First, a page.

SEA Currents: News
November 03, 2015
SEA Announces 2015-16 Armin E. Elsaesser Fellowship Winner
SEA Semester W-160 Alumnus
2015-16 Armin E. Elsaesser Fellowship winner
If you could follow one dream that has been elusive because of the demands of work or study, what would it be?
That’s the question that SEA posed this spring when we invited applications from alumni, faculty, staff, and past employees for the Armin E. Elsaesser Fellowship. The Fellowship program, established in 1987, is in memory of Armin E. Elsaesser III, a sailor, educator, and adventurer who sailed on several cruises aboard our now-retired ship, the Westward, and taught Maritime Studies on shore. Armin’s strong curiosity and sense of adventure inspired SEA students and staff alike.
Now we’re excited to announce that Timothy Dwyer, a SEA Semester W-160 alumnus, is our 2015-2016 winner.
Retracing A Historic Expedition
With support from this award, Tim will retrace the path taken in Pacific Northwest waters by geologist James D. Dana and other scientists aboard the U.S. Exploring Expedition (or “Ex. Ex.”), the nation’s first global oceanic voyage of exploration, in 1841. Tim plans to sail his own 35-foot sloop over a six-week period next summer through the Salish Sea, which includes Puget Sound, the Strait of Georgia, and the Strait of Juan de Fuca. Along the way, his primary goal is to fill in gaps from Dana and team’s historic biodiversity survey of the area.
Rather than painstakingly illustrating collected biological samples, as Dana did, Tim plans to use specialized photography techniques both underwater and on the surface to create descriptive portraits of marine invertebrate organisms found throughout the region. To complete his project, he will draw on his more than a decade of scientific, temperate-water SCUBA diving experience.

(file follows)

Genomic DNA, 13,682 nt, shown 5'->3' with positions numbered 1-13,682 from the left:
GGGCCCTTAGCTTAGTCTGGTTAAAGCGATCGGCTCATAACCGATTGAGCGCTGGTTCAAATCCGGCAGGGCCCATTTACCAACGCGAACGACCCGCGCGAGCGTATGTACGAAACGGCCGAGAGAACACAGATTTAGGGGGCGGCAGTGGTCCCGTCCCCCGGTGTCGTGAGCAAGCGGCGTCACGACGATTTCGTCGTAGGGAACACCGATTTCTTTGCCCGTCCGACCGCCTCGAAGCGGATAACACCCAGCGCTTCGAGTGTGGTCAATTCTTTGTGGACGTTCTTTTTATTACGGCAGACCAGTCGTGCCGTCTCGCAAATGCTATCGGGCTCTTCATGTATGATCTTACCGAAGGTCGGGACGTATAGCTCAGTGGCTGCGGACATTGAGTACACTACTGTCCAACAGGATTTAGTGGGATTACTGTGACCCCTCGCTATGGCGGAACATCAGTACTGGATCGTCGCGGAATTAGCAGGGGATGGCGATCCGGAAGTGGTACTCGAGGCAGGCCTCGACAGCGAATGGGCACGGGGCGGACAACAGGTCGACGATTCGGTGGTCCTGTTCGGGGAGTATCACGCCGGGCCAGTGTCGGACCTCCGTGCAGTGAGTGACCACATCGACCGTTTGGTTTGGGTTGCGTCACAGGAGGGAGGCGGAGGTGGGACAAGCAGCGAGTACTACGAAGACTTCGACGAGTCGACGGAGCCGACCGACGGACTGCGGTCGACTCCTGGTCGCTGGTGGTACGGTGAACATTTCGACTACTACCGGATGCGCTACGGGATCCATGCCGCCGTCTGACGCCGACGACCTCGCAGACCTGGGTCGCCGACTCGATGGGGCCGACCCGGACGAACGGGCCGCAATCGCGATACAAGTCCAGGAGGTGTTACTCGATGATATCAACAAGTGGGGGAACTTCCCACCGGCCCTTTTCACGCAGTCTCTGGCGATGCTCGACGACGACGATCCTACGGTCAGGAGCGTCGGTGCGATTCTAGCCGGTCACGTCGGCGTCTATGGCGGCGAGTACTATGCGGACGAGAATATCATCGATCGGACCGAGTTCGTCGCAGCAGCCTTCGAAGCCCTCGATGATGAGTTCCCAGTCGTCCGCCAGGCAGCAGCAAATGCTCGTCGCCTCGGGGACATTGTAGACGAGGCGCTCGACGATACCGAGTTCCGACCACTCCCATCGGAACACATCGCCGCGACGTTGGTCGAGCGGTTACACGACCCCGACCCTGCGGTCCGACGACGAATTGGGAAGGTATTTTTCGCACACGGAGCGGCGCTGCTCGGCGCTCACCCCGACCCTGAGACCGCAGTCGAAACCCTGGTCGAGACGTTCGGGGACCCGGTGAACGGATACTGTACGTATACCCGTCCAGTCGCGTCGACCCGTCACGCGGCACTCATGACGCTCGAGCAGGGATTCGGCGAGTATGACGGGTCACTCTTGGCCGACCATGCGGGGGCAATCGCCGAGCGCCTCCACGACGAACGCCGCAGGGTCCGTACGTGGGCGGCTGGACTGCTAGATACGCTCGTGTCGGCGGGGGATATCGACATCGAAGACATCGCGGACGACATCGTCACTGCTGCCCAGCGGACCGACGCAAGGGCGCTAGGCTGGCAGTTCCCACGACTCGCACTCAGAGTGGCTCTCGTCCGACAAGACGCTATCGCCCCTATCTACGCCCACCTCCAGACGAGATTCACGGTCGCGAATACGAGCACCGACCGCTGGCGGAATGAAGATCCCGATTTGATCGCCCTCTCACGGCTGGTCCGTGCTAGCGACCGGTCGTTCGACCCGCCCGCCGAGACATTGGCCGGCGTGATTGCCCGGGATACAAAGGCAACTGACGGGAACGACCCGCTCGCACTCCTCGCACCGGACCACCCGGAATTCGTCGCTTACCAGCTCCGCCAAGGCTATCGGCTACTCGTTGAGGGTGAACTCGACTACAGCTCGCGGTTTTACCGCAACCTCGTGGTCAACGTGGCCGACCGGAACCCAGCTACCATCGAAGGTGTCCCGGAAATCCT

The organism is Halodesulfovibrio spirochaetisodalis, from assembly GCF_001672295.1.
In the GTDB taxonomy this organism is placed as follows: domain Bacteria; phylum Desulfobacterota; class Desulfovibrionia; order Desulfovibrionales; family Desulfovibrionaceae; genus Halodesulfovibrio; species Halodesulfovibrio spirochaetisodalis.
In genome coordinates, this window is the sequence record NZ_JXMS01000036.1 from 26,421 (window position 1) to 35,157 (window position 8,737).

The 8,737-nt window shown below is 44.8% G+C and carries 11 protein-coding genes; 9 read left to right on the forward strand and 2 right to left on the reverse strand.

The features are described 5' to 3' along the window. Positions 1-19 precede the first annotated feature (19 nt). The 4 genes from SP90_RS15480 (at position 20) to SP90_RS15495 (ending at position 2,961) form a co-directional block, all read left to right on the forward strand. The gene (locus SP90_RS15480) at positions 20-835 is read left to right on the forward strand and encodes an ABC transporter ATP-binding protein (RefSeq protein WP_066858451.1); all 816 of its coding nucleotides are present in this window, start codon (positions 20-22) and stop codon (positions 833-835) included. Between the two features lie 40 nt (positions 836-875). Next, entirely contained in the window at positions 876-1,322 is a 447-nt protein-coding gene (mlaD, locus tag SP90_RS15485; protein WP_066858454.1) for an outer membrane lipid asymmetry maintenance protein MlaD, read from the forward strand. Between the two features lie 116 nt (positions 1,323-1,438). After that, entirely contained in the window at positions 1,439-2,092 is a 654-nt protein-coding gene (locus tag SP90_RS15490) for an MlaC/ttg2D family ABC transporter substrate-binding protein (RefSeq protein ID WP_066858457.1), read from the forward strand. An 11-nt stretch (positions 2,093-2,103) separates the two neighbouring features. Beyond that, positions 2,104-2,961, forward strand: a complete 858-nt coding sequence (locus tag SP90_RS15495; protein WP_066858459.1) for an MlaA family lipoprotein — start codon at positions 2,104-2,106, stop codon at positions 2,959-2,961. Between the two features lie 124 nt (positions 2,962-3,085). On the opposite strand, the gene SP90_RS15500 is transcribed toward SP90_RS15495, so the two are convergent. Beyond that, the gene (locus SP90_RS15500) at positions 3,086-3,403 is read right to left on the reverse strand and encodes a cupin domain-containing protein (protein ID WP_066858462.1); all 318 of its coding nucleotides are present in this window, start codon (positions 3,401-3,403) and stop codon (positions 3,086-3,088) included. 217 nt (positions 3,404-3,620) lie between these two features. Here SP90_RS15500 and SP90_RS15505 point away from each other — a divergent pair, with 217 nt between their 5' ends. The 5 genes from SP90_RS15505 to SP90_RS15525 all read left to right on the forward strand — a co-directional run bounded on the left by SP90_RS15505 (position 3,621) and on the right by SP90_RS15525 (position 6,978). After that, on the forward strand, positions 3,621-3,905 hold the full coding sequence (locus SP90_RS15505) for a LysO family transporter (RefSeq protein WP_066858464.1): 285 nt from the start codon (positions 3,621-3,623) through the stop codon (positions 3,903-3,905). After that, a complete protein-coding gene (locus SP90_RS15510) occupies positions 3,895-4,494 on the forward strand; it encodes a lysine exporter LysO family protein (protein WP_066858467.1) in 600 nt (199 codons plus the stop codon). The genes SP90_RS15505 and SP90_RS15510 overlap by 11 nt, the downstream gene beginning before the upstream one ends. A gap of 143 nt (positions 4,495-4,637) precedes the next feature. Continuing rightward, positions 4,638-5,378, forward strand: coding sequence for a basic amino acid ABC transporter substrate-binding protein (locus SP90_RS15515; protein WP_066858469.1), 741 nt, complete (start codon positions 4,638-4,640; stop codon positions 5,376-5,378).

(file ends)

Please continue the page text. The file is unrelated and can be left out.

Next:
A Teacher First and Foremost
Tim currently lives in Friday Harbor, Washington on San Juan Island, about two hours north of Seattle, and considers himself first and foremost a teacher.
“I am a teacher who is concerned that no one under the age of twenty knows who Jacques Cousteau was,” he wrote in his proposal. “In the three years that I transitioned out of a career in research science and into high school teaching, this has been one of my more brutal realizations.”
Since 2012 he has taught high school life sciences and math at Spring Street International School, a small, rural independent school. He also served as science director of the school's Inland Ocean Studies summer program for high schoolers. He previously worked as a research technologist at University of Washington’s Friday Harbor Laboratories, a marine science instructor at the Catalina Island Marine Institute in California, an educator for the Ocean Classroom Foundation in Maine (where he sailed the Westward again after its sale to that organization), and an educator/crew member for the Living Classrooms Foundation in Baltimore, among other positions. He holds a Master of Science degree in Biology from Northeastern University and a Bachelor of Arts degree in Biology and Environmental Studies from Bowdoin College.
Quest for Adventure
After two rounds of deliberation by the Selection Committee over the summer and early fall, Tim’s proposal was selected from a pool of more than a dozen applications. The committee found that his project exhibits all of the requirements of the fellowship, including a strong sense of curiosity, quest for adventure, pursuit of knowledge, creativity, independence, and a maritime focus not directly related to his current professional activities.
Tim intends to share his findings with students at his own school and throughout the region, as will as with the SEA community and beyond. We look forward to seeing the products of his adventure!
Interested in Applying?
The Selection Committee thanks everyone who took the time to submit proposals for this fellowship. If you're an SEA alum, faculty or staff member, or former employee, learn more about how you can apply during a future cycle.